Some franchisees who showed up to testify ended up not testifying at all, intimidated by the boisterous crowd. After a three-year campaign by unions and activists to raise his employees’ wages, Sutz figures their perspective wasn’t welcome.
“Nobody wanted to hear our stories. Nobody called us before this,” he says, frustrated. “Now that it’s sort of a done deal, all of a sudden people are saying ‘Wait a minute, what’s happening?’ ”
That’s a feeling common among businesses nationwide, as minimum wage increases steamroller their way through cities and states. Emboldened by their victories, minimum wage backers are planning a slew of new bills and ballot initiatives in the coming election cycle. The private sector is used to being a powerful force in politics. So how has it been so impotent on the issue of the minimum wage?
First of all, business groups say, it’s important to point out that the activists — and in particular the Service Employees International Union, which has pumped tens of millions of dollars into the “Fight for $15” campaign — have so far picked the low-hanging fruit. In liberal cities like Seattle, Los Angeles, and San Francisco, where the issue of economic inequality is front and center, much of the civic establishment supports boosting the wage floor. That’s created a swift drumbeat of victories that might not carry on through across the rest of the country.
“The SEIU is picking its targets very deliberately, in places where they know [a minimum wage hike] can pretty easily pass, or bypass the legislature,” says Michael Saltsman, director of the Employment Policy Institute, which is funded in part by the restaurant industry. “The fact that it’s passed in some of these places does create a sense of momentum, but it’s not necessarily more broadly based.”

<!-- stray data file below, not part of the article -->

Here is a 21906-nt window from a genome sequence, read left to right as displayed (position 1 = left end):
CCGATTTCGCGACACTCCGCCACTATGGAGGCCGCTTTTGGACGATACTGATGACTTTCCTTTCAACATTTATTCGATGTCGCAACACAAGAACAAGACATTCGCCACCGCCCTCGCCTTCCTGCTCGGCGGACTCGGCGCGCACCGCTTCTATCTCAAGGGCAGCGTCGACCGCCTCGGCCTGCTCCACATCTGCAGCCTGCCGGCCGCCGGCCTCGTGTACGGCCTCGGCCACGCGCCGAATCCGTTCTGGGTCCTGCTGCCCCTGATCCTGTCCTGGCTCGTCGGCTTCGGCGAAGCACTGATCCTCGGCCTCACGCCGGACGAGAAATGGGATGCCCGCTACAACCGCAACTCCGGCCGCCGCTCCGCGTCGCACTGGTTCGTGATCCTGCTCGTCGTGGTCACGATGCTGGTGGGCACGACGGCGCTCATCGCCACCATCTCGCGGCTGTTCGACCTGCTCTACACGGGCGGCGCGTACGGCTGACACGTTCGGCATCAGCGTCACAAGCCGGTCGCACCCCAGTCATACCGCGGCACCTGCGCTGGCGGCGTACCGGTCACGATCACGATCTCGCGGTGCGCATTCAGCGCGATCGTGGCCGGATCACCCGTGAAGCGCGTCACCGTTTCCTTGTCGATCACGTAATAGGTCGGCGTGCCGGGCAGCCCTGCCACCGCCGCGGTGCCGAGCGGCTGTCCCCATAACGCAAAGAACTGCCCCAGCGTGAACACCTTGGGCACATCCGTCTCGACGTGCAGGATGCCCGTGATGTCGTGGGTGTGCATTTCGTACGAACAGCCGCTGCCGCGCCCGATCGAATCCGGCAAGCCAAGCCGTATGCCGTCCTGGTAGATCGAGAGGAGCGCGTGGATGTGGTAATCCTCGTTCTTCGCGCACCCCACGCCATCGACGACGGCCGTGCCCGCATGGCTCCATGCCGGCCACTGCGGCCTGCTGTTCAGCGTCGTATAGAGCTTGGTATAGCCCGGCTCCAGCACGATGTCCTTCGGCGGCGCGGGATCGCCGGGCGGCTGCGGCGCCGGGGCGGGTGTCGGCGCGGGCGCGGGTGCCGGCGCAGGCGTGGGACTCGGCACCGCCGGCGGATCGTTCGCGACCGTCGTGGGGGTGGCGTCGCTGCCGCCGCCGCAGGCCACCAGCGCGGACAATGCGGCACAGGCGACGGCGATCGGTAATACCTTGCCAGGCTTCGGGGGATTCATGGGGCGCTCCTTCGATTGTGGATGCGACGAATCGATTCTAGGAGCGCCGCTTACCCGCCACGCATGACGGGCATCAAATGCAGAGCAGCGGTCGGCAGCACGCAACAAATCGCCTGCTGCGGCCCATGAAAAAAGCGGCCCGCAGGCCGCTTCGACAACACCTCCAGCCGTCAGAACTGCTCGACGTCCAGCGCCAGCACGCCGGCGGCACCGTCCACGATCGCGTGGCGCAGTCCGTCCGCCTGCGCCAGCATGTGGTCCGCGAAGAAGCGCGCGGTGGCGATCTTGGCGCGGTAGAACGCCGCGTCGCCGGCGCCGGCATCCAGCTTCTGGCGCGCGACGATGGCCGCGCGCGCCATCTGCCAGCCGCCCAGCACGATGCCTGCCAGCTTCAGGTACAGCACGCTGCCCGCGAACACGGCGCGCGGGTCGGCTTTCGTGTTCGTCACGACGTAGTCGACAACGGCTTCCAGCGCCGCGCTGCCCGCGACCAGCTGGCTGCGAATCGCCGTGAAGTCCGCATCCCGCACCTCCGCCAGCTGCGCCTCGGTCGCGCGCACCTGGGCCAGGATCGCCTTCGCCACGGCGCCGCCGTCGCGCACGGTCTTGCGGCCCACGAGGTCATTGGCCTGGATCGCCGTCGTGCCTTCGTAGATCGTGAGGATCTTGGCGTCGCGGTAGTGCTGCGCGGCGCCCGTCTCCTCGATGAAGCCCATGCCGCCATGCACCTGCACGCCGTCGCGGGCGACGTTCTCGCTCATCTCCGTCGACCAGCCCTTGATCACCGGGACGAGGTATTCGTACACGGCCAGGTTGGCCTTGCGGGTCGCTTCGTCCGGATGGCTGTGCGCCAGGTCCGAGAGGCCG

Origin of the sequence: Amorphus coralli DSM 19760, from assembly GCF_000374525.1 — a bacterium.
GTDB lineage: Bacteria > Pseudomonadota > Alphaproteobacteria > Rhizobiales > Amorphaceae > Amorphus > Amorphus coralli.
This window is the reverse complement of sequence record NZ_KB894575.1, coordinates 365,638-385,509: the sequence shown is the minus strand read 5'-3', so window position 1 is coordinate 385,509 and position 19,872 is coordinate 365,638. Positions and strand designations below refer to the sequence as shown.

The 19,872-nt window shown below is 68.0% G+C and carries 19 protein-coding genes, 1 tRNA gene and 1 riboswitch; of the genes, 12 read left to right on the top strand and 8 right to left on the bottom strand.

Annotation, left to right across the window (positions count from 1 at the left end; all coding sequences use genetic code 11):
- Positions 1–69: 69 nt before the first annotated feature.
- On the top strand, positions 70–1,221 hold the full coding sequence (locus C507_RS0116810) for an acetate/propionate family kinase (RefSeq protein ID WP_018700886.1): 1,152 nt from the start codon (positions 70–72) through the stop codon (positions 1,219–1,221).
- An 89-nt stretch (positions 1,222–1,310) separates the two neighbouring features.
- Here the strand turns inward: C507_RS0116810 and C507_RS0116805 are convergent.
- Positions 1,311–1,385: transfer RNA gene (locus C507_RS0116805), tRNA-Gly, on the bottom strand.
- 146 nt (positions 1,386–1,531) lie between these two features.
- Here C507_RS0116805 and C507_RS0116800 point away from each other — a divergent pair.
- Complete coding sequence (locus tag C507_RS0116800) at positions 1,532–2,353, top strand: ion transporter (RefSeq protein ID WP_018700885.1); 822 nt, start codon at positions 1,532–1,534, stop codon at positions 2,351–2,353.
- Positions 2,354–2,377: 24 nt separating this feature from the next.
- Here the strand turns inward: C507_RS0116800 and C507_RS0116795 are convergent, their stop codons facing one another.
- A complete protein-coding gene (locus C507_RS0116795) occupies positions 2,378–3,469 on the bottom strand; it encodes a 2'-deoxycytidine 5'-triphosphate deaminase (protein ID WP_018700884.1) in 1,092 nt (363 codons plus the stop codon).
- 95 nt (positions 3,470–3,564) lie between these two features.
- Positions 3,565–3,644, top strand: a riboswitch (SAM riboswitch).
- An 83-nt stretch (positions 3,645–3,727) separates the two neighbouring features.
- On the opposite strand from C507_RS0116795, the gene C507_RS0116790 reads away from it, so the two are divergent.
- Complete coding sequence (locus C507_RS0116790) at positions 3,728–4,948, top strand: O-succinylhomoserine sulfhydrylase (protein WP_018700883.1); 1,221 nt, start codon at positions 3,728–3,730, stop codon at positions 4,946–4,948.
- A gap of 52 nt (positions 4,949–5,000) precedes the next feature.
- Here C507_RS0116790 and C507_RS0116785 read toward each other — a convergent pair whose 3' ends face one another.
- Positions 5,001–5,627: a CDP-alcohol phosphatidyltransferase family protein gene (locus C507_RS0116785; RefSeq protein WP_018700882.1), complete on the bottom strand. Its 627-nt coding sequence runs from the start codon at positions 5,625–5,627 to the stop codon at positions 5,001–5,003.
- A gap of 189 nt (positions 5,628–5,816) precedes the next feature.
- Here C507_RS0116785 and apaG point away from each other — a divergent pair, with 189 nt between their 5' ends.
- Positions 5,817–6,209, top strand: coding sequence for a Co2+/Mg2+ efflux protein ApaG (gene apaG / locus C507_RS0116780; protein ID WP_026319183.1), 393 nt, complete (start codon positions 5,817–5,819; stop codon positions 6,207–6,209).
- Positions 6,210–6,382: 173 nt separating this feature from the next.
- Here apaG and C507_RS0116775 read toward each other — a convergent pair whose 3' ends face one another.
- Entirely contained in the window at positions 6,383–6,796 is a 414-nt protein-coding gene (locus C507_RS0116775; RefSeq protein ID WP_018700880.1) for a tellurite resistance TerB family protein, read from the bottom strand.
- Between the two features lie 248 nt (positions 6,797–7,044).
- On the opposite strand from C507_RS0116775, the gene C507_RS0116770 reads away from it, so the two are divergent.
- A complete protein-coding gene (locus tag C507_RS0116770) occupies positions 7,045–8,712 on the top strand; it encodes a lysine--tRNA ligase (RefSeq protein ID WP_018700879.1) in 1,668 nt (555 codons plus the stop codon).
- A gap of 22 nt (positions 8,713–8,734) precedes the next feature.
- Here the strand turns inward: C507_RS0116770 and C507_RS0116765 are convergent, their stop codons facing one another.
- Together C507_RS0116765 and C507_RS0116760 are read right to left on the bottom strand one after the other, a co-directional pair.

And in fact, business interests have managed to tamp down threats in a few places. Michigan Gov. Rick Snyder, for example, recently signed a law prohibiting local jurisdictions from raising wages on their own. A bill that would raise the minimum wage in Delaware to $10.25 hasn’t gone anywhere. An effort in St. Louis, where activists have been pushing strongly for $15, has stalled.
But those victories are rare and perhaps fleeting, at a time when 71 percent of Americans favor raising the minimum wage nationwide to $10.10. With wages stagnant even as corporate profits soar, the idea that businesses won’t raise pay on their own as their earnings recover — and that minimum wage hikes, rather than killing jobs, actually help the economy by putting money in the pockets of those who are most likely to spend it — has proven compelling.
"The reason that business has not been able to stop these minimum wage hikes is that they have completely lost the public argument about how the economy works and where growth comes from,” says Nick Hanauer, a venture capitalist who has campaigned for minimum wage hikes around the country. As an example, he points to his hometown of Seattle, where business has boomed under the highest minimum wage in the country.
“The key to winning this was to create a new kind of argument about how capitalism works that’s both true and beneficial to 99 percent of the people who participate in the economy,” he says. "So literally, when we took [the issue of] growth away from the business community, they went dark, they were silent.”
Well, not quite. Business-backed groups still protest that while the economic research suggests that minimum wage hikes haven’t historically led to job loss, there aren’t any studies yet on what happens when the floor goes all the way up to $15. As that happens, they predict that businesses in the fast food industry especially will find ways to cut jobs through automation.
"I think it’s complex,” says Carrie Sheffield, who covers the issue for the Competitive Enterprise Institute, a free-market think tank. "It’s very easy to demagogue something when you don’t have a good grasp of the underlying economic theory. That’s why the minimum wage polls very well.”